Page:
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Oncogenic mutations are associated with histological subtypes but do not have an independent prognostic value in lung adenocarcinoma

Authors Hu H, Pan Y, Li Y, Wang L, Wang R, Zhang Y, Li H, Ye T, Zhang Y, Luo X, Shao L, Sun Z, Cai D, Xu J, Lu Q, Deng Y, Shen L, Ji H, Sun Y, Chen H

Received 8 December 2013

Accepted for publication 23 April 2014

Published 13 August 2014 Volume 2014:7 Pages 1423—1437

DOI https://doi.org/10.2147/OTT.S58900

Checked for plagiarism Yes

Review by Single-blind

Peer reviewer comments 3


Haichuan Hu,1,3 Yunjian Pan,1,3 Yuan Li,2,3 Lei Wang,1,3 Rui Wang,1,3 Yang Zhang,1,3 Hang Li,1,3 Ting Ye,1,3 Yiliang Zhang,1,3 Xiaoyang Luo,1,3 Longlong Shao,1,3 Zhengliang Sun,1,3 Deng Cai,1,3 Jie Xu,1,3 Qiong Lu,1,3 Youjia Deng,1,3 Lei Shen,2,3 Hongbin Ji,4 Yihua Sun,1,3,* Haiquan Chen1,3,*

1Department of Thoracic Surgery, 2Department of Pathology, Fudan University Cancer Center, Shanghai, People's Republic of China; 3Department of Oncology, Shanghai Medical College, Fudan University, Shanghai, People's Republic of China; 4Laboratory of Molecular Cell Biology, Institute of Biochemistry and Cell Biology, Shanghai Institute for Biological Science, Chinese Academy of Science, Shanghai, People's Republic of China
 
*These authors contributed equally to this work

Abstract: Lung adenocarcinomas have diverse genetic and morphological backgrounds and are usually classified according to their distinct oncogenic mutations (or so-called driver mutations) and histological subtypes (the de novo classification proposed by the International Association for the Study of Lung Cancer/American Thoracic Society/European Respiratory Society [IASLC/ATS/ERS]). Although both these classifications are essential for personalized treatment, their integrated clinical effect remains unclear. Therefore, we analyzed 981 lung adenocarcinomas to detect the potential correlation and combined effect of oncogenic mutations and histological subtype on prognosis. Analysis for oncogenic mutations included the direct sequencing of EGFR, KRAS, HER2, BRAF, PIK3CA, ALK, and RET for oncogenic mutations/rearrangements, and a rereview of the IASLC/ATS/ERS classification was undertaken. Eligible tumors included 13 atypical adenomatous hyperplasia/adenocarcinoma in situ, 20 minimally invasive adenocarcinomas, 901 invasive adenocarcinomas, 44 invasive mucinous adenocarcinomas, and three other variants. The invasive mucinous adenocarcinomas had a lower prevalence of EGFR mutations but a higher prevalence of KRAS, ALK, and HER2 mutations than invasive adenocarcinomas. Smoking, a solid predominant pattern, and a mucinous component were independently associated with fewer EGFR mutations. The ALK rearrangements were more frequently observed in tumors with a minor mucinous component, while the KRAS mutations were more prevalent in smokers. In addition, 503 patients with stage I–IIIA tumors were analyzed for overall survival (OS) and relapse-free survival. The stage and histological pattern were independent predictors of relapse-free survival, and the pathological stage was the only independent predictor for the OS. Although patients with the EGFR mutations had better OS than those without the mutations, no oncogenic mutation was an independent predictor of survival. Oncogenic mutations were associated with the novel IASLC/ATS/ERS classification, which facilitates a morphology-based mutational analysis strategy. The combination of these two classifications might not increase the prognostic ability, but it provides essential information for personalized treatment.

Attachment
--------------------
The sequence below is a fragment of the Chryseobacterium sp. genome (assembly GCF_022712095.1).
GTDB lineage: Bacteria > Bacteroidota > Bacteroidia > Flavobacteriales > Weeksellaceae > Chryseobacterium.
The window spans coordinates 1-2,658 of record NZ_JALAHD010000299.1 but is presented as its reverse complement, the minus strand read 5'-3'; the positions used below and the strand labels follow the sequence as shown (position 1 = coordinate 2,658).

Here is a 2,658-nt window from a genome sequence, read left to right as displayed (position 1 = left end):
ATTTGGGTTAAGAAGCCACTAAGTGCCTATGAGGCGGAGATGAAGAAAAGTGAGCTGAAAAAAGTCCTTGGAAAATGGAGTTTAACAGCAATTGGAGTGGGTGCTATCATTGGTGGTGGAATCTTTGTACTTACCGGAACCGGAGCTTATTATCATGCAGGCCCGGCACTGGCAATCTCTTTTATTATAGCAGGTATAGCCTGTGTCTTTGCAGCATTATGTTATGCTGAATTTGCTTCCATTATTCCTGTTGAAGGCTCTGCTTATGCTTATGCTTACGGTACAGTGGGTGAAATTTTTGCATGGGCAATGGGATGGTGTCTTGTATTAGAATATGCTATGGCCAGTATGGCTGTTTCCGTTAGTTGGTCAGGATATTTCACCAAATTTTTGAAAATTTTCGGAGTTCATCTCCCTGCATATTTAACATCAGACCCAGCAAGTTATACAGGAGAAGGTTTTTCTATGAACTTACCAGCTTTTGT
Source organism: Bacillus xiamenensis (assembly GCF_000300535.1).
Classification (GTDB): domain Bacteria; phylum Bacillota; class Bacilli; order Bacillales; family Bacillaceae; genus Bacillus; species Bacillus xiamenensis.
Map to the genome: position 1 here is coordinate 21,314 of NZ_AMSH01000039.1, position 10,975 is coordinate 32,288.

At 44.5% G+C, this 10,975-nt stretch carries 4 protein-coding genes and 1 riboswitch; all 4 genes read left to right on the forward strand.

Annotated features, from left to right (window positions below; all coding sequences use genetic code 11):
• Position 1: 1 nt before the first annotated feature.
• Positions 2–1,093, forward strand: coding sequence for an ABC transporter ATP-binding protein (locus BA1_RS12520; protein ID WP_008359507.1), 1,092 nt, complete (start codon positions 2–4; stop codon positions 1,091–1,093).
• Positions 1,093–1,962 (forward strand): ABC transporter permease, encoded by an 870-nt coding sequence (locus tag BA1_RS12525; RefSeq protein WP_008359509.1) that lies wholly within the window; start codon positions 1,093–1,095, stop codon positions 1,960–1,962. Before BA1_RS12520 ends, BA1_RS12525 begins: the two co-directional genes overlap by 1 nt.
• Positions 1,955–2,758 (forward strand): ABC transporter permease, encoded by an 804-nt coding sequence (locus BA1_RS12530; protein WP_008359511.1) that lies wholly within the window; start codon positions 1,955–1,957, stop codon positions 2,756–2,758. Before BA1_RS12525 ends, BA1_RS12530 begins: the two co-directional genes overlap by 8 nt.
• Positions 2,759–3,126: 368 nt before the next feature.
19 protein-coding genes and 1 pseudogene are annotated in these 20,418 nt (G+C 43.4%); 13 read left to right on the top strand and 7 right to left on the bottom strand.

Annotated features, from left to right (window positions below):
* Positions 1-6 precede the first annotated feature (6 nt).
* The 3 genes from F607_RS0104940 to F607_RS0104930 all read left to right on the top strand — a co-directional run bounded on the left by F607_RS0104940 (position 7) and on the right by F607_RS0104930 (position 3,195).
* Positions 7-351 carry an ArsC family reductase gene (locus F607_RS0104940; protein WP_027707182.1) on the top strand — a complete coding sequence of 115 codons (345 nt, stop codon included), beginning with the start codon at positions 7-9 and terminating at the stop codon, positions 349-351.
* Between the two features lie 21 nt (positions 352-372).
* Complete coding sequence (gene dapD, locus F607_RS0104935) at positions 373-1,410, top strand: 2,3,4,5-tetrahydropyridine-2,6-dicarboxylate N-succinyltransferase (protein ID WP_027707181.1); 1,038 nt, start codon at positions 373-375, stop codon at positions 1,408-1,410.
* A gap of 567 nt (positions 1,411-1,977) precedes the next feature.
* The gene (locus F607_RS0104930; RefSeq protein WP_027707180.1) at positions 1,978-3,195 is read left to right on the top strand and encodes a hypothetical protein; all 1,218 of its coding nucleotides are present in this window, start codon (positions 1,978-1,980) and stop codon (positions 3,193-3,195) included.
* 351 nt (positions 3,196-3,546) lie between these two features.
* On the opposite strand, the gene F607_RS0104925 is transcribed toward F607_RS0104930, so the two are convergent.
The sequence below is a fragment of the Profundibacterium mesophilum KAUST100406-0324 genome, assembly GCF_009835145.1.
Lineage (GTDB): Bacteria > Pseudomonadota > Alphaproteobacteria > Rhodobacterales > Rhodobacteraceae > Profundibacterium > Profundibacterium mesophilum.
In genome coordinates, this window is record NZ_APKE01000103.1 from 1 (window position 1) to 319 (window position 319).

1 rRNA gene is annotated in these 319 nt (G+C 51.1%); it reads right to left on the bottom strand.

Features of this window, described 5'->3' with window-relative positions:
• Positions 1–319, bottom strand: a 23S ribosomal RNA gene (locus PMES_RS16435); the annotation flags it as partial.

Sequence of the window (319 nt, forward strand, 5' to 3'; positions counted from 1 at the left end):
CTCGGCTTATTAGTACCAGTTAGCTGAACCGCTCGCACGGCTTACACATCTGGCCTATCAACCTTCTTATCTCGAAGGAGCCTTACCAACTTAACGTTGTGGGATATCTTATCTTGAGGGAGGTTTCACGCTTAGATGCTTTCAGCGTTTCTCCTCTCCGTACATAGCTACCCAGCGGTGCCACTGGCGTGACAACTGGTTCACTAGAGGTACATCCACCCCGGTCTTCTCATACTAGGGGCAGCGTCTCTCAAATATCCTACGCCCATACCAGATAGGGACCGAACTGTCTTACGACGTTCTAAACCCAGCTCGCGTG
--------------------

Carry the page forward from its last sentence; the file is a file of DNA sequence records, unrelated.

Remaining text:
Keywords: oncogenic mutation, IASLC/ATS/ERS classification, personalized treatment, molecular testing, prognosis

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